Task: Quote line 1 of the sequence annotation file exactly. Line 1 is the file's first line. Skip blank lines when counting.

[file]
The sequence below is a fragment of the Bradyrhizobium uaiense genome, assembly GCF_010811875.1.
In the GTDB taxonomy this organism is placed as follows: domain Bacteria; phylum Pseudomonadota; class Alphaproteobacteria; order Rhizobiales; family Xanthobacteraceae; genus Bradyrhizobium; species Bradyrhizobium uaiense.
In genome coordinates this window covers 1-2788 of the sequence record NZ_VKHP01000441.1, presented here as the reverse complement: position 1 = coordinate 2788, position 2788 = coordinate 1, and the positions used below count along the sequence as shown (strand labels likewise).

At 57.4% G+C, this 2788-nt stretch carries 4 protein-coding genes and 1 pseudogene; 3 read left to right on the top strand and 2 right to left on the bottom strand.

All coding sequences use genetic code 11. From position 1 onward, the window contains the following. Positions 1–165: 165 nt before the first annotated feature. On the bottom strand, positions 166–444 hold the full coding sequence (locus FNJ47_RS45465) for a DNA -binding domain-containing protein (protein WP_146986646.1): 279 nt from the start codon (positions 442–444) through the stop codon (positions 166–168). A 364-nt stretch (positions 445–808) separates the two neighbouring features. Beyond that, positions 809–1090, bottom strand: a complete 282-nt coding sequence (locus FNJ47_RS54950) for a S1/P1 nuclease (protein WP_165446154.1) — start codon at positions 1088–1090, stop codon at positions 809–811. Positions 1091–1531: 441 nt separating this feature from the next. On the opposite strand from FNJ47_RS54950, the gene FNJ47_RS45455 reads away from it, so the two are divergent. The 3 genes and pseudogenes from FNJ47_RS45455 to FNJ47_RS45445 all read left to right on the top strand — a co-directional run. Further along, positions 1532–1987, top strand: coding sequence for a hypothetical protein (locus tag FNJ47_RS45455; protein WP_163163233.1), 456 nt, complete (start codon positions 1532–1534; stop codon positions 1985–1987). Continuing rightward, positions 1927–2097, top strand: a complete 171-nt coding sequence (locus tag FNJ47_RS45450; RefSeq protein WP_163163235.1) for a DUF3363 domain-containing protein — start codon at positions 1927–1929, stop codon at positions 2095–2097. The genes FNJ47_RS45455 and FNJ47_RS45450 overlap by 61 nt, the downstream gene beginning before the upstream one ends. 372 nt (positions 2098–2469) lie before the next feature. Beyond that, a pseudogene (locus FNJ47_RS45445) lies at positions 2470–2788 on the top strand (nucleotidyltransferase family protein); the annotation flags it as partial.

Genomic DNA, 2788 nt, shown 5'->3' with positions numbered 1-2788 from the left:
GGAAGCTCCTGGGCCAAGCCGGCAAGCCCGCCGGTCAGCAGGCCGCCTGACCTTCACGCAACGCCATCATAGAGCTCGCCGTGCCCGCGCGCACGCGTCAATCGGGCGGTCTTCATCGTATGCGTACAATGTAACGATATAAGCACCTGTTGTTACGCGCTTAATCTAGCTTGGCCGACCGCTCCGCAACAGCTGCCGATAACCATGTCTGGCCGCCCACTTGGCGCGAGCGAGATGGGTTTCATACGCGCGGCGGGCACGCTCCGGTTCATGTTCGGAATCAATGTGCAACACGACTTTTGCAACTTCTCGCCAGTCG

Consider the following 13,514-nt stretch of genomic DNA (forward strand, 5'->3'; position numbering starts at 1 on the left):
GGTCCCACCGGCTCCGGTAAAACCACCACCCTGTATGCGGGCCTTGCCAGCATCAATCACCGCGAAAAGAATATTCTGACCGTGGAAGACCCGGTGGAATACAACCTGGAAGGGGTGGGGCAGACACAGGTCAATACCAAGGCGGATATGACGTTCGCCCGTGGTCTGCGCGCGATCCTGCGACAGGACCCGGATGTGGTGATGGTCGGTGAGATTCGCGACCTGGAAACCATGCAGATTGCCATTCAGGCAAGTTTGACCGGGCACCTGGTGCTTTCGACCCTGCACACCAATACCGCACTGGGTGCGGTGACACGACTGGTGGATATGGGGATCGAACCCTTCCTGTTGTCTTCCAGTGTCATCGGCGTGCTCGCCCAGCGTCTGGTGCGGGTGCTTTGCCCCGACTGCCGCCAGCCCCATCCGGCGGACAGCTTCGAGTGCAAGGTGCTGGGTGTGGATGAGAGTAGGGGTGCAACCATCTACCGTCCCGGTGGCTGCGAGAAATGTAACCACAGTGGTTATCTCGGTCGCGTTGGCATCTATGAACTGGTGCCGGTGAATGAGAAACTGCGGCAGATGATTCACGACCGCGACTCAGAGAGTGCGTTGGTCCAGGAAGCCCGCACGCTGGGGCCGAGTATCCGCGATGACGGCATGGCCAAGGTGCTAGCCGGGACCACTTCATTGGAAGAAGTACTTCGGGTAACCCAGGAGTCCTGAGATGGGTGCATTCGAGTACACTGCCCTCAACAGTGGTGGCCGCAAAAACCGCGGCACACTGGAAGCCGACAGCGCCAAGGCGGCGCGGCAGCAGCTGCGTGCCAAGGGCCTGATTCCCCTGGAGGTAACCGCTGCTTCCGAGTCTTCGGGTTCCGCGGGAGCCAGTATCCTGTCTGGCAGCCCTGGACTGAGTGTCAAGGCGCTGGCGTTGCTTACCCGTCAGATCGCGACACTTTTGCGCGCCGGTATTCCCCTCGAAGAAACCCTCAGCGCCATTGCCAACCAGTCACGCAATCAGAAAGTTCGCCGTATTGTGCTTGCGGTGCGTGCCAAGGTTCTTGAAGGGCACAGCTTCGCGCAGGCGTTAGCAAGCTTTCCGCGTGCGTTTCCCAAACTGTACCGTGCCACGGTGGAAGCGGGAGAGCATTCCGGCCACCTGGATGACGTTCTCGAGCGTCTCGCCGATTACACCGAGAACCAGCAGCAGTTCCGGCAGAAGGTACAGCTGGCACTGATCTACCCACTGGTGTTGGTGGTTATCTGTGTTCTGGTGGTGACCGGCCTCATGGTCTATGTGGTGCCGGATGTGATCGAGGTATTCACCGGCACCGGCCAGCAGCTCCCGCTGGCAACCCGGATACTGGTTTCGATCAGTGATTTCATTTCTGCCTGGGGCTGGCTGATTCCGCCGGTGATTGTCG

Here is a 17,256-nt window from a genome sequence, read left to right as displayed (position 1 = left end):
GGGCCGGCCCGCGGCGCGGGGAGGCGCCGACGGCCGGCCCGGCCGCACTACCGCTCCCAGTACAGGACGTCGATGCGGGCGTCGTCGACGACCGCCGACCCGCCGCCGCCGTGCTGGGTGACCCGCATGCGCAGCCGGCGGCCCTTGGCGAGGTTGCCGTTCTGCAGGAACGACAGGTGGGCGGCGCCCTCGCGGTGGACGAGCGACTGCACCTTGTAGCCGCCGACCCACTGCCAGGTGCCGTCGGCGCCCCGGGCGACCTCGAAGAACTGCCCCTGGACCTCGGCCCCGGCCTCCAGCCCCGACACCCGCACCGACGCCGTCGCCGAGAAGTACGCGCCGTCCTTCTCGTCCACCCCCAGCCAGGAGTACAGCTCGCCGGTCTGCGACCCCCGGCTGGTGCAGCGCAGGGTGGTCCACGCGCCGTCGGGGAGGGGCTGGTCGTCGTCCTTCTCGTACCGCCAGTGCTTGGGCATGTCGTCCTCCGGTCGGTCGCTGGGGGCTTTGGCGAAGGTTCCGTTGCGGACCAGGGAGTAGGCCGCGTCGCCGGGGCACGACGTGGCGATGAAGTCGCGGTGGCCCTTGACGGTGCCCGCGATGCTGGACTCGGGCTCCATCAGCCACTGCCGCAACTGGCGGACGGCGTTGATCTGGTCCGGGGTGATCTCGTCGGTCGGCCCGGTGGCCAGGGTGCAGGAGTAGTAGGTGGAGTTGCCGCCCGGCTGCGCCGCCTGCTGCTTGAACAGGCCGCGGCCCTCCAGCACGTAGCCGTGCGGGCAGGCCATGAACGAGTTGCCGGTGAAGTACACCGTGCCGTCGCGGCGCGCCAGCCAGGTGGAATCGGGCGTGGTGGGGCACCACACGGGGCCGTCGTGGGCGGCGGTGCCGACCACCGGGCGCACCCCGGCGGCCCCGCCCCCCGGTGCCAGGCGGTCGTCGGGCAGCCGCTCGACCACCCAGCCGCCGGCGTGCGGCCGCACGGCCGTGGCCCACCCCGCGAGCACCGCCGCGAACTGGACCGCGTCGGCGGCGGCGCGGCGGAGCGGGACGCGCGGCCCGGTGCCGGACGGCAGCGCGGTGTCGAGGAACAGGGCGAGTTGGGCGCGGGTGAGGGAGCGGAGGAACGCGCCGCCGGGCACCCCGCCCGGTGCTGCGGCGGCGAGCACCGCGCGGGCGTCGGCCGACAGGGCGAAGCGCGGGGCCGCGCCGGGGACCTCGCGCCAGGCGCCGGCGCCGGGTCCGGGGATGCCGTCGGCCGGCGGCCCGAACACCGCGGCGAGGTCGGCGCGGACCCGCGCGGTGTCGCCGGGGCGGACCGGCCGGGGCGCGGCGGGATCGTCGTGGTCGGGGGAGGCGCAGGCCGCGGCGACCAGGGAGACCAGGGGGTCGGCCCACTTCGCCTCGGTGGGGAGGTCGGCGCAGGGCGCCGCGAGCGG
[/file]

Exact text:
The sequence below is a fragment of the Bradyrhizobium uaiense genome, assembly GCF_010811875.1.